(But seriously on the DH sleeping in/being messy/needing nagging thing: he’s an adult and needs to act like it, sharpish.)

chickensandbees Mon 02-Aug-21 08:58:45

Do you get any time to yourself? I get up early each day and go for a walk or a run, listen to a podcast and breathe. Could you do something like this?

onelittlefrog Mon 02-Aug-21 09:02:25

You have a lot of insight into yourself and the effect of your behaviour on your family, which is a brilliant start. The fact that you want to change this speaks volumes about you, so don't be too harsh on yourself. The desire to change it is there!

Do you have anything that you enjoy doing, something that is just yours and not to do with family life? You might just need a bit of a break and to find yourself again, rediscover who you are outside of all of this. Is there a hobby you enjoy (or used to before family life), something creative, a sport, even just reading a book in Costa or seeing a friend without the kids?

Other than that, I really recommend the Headspace app for short meditations or even some counselling which can just help you talk through whatever is going on for you and how you're feeling in a private space.

If it's really still bad when you have tried those things, try speaking to the GP. Antidepressants/ antianxiety medication can work wonders and doesn't deserve all the flak it gets - it can be really, really helpful.

TrueRefuge Mon 02-Aug-21 09:05:23

You've had some great suggestions and I agree with others that although your DH sounds like he's better than some, if he's "sleeping in past the kids waking" and "needing to be nagged" then he's not really stepping up as he should. You've two little ones and a new one on the way so he should be as exhausted as you are.

If you can afford it, paid help.

I don't know if this would at all work, but could you/have you sat down your kids (especially the older one) and explained the situation? Mummy is very hot and tired with the baby she's growing, so for the next few weeks everyone needs to try really hard to be quieter, be good etc etc? It might really hit home with them and help them realise things are going to change and then you're being a bit more proactive than just snapping and shouting and getting pissed off? I realise little kids aren't adults and might not respond well, but some are incredibly wise and attuned and might really step up after a proper conversation like this? You could even put it on their star charts if they have them/equivalent??

redgirl1 Mon 02-Aug-21 09:06:07

I would probably start by talking with DH , choose a moment when you are no cross and lay out how your feeling, anxious , stressed etc. It would be hard to ignore and not take that seriously when explained calmly (ie not in the middle of a confrontation) that you are struggling and need help from him. Whatever that may entail, cooking, cleaning, taking kids out.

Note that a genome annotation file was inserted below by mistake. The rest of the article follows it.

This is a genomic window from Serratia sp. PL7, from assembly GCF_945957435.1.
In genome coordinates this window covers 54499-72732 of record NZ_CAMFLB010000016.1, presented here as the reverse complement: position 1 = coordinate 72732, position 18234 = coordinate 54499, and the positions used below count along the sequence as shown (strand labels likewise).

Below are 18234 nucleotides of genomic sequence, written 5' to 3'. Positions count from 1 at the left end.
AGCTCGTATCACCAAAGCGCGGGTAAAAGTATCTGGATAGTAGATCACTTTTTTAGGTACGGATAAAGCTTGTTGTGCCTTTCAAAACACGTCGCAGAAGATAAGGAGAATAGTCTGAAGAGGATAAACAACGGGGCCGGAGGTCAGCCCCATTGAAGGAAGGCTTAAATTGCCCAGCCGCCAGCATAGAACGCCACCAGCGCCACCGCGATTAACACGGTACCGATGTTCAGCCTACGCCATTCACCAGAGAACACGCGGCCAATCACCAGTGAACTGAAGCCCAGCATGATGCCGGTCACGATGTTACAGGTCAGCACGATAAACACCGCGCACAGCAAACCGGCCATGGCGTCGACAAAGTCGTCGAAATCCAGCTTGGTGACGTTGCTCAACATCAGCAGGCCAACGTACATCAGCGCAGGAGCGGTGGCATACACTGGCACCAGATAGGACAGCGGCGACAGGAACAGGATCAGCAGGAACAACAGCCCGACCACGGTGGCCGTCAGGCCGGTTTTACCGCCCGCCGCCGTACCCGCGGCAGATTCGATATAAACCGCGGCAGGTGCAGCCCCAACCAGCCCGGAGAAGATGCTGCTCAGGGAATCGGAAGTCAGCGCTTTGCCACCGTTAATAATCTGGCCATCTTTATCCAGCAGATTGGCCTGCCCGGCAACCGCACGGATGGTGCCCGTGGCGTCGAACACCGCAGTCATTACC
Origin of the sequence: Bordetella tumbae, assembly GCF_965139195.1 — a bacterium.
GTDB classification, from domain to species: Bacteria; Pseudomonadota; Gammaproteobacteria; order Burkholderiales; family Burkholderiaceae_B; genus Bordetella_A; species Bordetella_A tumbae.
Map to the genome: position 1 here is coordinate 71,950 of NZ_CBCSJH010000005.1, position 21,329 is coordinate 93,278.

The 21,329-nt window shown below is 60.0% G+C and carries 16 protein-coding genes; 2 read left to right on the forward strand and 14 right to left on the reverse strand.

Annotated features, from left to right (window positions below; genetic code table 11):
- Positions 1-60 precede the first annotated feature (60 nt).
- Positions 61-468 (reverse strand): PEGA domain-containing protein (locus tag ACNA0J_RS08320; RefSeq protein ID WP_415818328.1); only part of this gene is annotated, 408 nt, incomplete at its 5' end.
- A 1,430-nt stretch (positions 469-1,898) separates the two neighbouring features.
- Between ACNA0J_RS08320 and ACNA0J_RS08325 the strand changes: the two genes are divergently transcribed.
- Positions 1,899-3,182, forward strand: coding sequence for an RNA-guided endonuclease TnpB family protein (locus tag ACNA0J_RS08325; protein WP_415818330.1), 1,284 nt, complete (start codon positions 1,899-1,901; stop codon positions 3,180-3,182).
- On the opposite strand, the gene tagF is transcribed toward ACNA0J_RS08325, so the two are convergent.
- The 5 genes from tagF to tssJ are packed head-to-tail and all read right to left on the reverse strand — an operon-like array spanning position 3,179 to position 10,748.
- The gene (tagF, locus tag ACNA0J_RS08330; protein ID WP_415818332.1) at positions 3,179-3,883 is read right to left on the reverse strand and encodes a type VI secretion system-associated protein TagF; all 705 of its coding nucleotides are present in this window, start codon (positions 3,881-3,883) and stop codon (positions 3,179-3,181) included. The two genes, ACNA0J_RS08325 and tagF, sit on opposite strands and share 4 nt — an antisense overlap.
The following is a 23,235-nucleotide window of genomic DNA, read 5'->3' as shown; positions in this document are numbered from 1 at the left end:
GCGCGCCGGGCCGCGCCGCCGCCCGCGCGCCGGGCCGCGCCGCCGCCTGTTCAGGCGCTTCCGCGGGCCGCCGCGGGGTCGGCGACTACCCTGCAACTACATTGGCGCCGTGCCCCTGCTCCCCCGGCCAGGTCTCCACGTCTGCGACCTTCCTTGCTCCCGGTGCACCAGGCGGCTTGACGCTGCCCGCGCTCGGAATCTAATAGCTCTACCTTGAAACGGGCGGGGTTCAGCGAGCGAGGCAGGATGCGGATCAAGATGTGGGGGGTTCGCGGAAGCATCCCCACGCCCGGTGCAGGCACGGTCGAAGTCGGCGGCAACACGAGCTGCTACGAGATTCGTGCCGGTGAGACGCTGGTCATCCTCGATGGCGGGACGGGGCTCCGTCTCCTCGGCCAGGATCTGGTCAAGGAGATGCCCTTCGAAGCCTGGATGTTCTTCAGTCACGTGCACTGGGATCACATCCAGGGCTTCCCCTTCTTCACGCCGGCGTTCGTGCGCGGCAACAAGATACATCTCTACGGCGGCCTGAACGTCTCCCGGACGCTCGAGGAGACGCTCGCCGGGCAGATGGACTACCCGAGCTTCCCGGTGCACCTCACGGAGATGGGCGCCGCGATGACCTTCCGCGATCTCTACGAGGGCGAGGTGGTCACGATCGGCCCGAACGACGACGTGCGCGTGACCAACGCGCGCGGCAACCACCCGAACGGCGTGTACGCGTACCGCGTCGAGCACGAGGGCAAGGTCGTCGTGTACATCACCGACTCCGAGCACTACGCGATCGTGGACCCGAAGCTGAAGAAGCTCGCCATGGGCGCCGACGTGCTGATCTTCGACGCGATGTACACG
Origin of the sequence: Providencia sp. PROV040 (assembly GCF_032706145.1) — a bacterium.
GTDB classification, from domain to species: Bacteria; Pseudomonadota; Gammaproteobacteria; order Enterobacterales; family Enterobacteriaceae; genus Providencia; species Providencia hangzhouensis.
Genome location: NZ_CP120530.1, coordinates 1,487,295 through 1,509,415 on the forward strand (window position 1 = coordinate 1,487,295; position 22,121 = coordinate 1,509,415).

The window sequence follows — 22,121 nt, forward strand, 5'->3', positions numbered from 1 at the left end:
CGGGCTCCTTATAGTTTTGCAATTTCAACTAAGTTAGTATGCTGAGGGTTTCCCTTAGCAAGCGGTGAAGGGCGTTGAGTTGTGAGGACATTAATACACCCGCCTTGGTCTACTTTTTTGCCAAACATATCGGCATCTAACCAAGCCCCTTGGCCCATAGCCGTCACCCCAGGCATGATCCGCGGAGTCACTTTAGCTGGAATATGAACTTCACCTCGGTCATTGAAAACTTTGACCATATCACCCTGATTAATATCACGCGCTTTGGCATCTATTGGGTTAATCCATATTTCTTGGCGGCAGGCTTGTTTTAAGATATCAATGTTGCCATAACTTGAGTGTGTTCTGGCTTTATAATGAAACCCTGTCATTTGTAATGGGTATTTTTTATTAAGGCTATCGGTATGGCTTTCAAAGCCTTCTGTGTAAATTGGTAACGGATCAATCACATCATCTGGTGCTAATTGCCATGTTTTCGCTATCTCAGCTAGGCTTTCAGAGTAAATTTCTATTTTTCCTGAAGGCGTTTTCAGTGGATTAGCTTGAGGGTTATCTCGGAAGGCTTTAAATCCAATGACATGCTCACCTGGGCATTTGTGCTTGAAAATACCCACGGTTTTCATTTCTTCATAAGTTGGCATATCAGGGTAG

Ask for help from Grandparents or look for some holiday clubs for 5 year old for the odd day (does the 3 year old have any days in nursery).
You need a bit of time to yourself to unwind and get your head together before baby arrives. It must already be quite full on with kids that age. You know it’s going to be a busy year and I get the sense you are anxious and overwhelmed about how to cope. Talk to friends, any with 3 kids, off load, it will do you good to get your anxieties out on the open. No one is going to tell you are being over the top or the like flowers.
Talk with DH too about routines and plans for when baby arrives , where you need him to step up.

Peppaismyrolemodel Mon 02-Aug-21 09:12:11

HateThisLife

I'm at a bit of a loss and need some help before the next couple of years of my life disappear into a hole of horribleness

I have 2 young children (5&3) and in my 3rd trimester with very unplanned/surprise DC3. I am so, so irritable and horrible all the time. I constantly snap at the children for doing children things (talking constantly, demanding stuff, whining, being slow, being messy, basically nothing actually bad or naughty but just irritating as fuck)

My DH is generally lovely but even him breathing makes me want to cry and scream at him to stop. He is great with the kids etc etc but does have a fairly well-defined lazy streak, so will sleep on well after they are awake, is incredibly messy, needs nagged to do anything remotely domestic. He does do a fairly long list of other stuff that needs doing so isn't a complete waste of space.

I'm in a constant fug of grumpy, horrible, tearful nagging and snapping. I need to change but just don't know how. Everything annoys me. Every. Single. Thing. My beautiful family is amazing and I love them so deeply but I am so irritated by them and can't see their good points.

I remember from my first two DC how incredibly hard the first year of a newborn's life is and if I don't change we're not going to get through this intact.